• Brucella suis type 4 in foxes and their role as reservoirs/vectors among reindeer

      Morton, Jamie Kay; Williamson, Francis S. L. (1989)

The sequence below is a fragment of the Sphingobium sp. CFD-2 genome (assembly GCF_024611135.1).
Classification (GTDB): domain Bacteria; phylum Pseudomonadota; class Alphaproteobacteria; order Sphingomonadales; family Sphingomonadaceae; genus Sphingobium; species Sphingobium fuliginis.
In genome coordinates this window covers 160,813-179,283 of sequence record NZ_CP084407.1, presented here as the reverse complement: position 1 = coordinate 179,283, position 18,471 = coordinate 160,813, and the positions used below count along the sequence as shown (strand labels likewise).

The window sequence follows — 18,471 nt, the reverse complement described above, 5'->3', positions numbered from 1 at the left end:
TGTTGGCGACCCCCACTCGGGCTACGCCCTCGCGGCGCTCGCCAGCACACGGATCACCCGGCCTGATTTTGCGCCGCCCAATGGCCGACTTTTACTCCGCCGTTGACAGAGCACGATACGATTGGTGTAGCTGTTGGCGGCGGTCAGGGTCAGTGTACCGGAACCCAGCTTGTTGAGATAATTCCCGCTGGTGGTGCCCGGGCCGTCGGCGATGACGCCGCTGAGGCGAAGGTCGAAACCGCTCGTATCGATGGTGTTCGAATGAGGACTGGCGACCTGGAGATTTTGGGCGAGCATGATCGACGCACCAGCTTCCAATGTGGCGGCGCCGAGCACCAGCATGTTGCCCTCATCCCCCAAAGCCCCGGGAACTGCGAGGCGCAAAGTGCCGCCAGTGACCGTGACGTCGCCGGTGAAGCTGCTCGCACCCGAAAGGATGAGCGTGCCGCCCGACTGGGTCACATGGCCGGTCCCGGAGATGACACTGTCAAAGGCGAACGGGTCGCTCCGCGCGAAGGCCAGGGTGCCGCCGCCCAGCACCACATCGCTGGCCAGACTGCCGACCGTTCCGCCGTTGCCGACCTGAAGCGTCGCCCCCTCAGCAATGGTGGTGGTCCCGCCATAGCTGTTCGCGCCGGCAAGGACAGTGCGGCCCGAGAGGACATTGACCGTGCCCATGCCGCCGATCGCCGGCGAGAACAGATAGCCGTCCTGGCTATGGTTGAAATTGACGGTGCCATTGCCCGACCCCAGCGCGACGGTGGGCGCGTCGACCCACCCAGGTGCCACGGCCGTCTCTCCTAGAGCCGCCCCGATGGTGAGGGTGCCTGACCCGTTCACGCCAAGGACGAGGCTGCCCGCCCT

Field and laboratory studies were conducted to test the hypotheses that (1) the reindeer/caribou organism, Brucella suis type 4, is incidentally transmitted to reindeer predators such as foxes but does not cause reproductive disease in them, and (2) infected predators such as foxes are terminal hosts and do not serve as reservoirs of infection for reindeer. In field collections, serologic prevalence of brucellosis was similar for male and female foxes (Vulpes vulpes and Alopex lagopus). B. suis type 4 was isolated from female Vulpes and Alopex. No association between reproductive status of foxes and brucellosis infections was observed. Serologic titers in Vulpes experimentally infected by oral exposure to Brucella suis type 4 were detected first by the standard tube and plate agglutination tests which were followed by the buffered Brucella antigen, rivanol, and complement fixation tests. Brucella suis type 4 was isolated from the feces 4 to 6 days post-exposure (PE) and from the oral cavity for as long as 3 weeks PE in Vulpes challenged with 10$\sp9$ or 10$\sp{11}$ colony forming units. Brucella suis type 4 was isolated frequently from regional lymph nodes in the head up to 18 weeks PE, and from only more distant nodes at 22 and 66 weeks PE. Organisms did not localize in the reproductive tract. Clinical effects of brucellosis in Vulpes experimentally-infected were not observed. Pathologic lesions were not detected in the male and non-gravid female reproductive tract. Due to breeding failure, effects of Brucella suis type 4 on the pregnant fox reproductive tract were not determined in experimental infections. Gross and microscopic pathology was limited to lymph nodes. Fox to fox transmission attributed to aerosols from products shed by infected foxes occurred readily. Transmission from Vulpes to lemmings (Dicrostonyx rubricatus) that were exposed to urine from infected fox occurred frequently. Transmission from infected Vulpes to two reindeer (Rangifer tarandus) occurred under conditions of close confinement. Ingestion of organisms passed mechanically in the fox feces was considered the probable source of infection. Fox saliva containing Brucella was also implicated in transmitting the organism through bites or aerosols.